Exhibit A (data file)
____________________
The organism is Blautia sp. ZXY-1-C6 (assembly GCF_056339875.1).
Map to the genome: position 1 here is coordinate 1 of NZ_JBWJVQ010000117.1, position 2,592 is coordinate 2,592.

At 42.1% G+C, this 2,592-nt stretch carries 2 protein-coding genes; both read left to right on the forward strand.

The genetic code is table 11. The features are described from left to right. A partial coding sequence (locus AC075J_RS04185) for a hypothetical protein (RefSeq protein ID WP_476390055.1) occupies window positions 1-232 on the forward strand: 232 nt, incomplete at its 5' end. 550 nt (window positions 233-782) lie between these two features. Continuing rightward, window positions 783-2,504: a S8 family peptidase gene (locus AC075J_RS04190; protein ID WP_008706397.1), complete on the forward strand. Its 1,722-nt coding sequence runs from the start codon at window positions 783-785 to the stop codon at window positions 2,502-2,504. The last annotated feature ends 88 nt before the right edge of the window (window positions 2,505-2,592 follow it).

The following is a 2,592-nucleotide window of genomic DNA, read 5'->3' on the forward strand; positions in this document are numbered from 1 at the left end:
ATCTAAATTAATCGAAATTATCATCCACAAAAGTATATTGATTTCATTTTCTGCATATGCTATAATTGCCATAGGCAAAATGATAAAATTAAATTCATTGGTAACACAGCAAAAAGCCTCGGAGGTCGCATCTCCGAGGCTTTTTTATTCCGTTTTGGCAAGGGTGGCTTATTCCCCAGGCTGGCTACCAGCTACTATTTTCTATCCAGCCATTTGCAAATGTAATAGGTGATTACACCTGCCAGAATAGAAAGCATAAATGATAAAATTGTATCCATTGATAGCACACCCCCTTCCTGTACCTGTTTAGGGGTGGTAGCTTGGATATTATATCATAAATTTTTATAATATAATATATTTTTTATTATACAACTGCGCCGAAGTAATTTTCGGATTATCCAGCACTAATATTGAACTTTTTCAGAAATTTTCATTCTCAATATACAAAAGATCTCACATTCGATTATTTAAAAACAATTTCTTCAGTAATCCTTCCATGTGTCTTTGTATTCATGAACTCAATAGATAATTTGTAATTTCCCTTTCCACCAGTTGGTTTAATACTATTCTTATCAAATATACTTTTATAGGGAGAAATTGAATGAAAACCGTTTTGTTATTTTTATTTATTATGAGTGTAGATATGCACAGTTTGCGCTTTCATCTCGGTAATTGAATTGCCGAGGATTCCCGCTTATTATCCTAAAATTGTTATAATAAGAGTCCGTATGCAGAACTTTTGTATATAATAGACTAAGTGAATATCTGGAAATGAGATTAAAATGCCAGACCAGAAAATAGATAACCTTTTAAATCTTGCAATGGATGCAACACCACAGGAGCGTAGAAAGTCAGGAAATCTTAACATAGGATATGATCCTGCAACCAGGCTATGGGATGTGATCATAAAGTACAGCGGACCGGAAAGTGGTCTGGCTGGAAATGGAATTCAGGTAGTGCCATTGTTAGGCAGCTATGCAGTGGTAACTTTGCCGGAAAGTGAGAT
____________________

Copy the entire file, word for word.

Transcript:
The organism is Blautia sp. ZXY-1-C6 (assembly GCF_056339875.1).
Map to the genome: position 1 here is coordinate 1 of NZ_JBWJVQ010000117.1, position 2,592 is coordinate 2,592.

At 42.1% G+C, this 2,592-nt stretch carries 2 protein-coding genes; both read left to right on the forward strand.

The genetic code is table 11. The features are described from left to right. A partial coding sequence (locus AC075J_RS04185) for a hypothetical protein (RefSeq protein ID WP_476390055.1) occupies window positions 1-232 on the forward strand: 232 nt, incomplete at its 5' end. 550 nt (window positions 233-782) lie between these two features. Continuing rightward, window positions 783-2,504: a S8 family peptidase gene (locus AC075J_RS04190; protein ID WP_008706397.1), complete on the forward strand. Its 1,722-nt coding sequence runs from the start codon at window positions 783-785 to the stop codon at window positions 2,502-2,504. The last annotated feature ends 88 nt before the right edge of the window (window positions 2,505-2,592 follow it).

The following is a 2,592-nucleotide window of genomic DNA, read 5'->3' on the forward strand; positions in this document are numbered from 1 at the left end:
ATCTAAATTAATCGAAATTATCATCCACAAAAGTATATTGATTTCATTTTCTGCATATGCTATAATTGCCATAGGCAAAATGATAAAATTAAATTCATTGGTAACACAGCAAAAAGCCTCGGAGGTCGCATCTCCGAGGCTTTTTTATTCCGTTTTGGCAAGGGTGGCTTATTCCCCAGGCTGGCTACCAGCTACTATTTTCTATCCAGCCATTTGCAAATGTAATAGGTGATTACACCTGCCAGAATAGAAAGCATAAATGATAAAATTGTATCCATTGATAGCACACCCCCTTCCTGTACCTGTTTAGGGGTGGTAGCTTGGATATTATATCATAAATTTTTATAATATAATATATTTTTTATTATACAACTGCGCCGAAGTAATTTTCGGATTATCCAGCACTAATATTGAACTTTTTCAGAAATTTTCATTCTCAATATACAAAAGATCTCACATTCGATTATTTAAAAACAATTTCTTCAGTAATCCTTCCATGTGTCTTTGTATTCATGAACTCAATAGATAATTTGTAATTTCCCTTTCCACCAGTTGGTTTAATACTATTCTTATCAAATATACTTTTATAGGGAGAAATTGAATGAAAACCGTTTTGTTATTTTTATTTATTATGAGTGTAGATATGCACAGTTTGCGCTTTCATCTCGGTAATTGAATTGCCGAGGATTCCCGCTTATTATCCTAAAATTGTTATAATAAGAGTCCGTATGCAGAACTTTTGTATATAATAGACTAAGTGAATATCTGGAAATGAGATTAAAATGCCAGACCAGAAAATAGATAACCTTTTAAATCTTGCAATGGATGCAACACCACAGGAGCGTAGAAAGTCAGGAAATCTTAACATAGGATATGATCCTGCAACCAGGCTATGGGATGTGATCATAAAGTACAGCGGACCGGAAAGTGGTCTGGCTGGAAATGGAATTCAGGTAGTGCCATTGTTAGGCAGCTATGCAGTGGTAACTTTGCCGGAAAGTGAGAT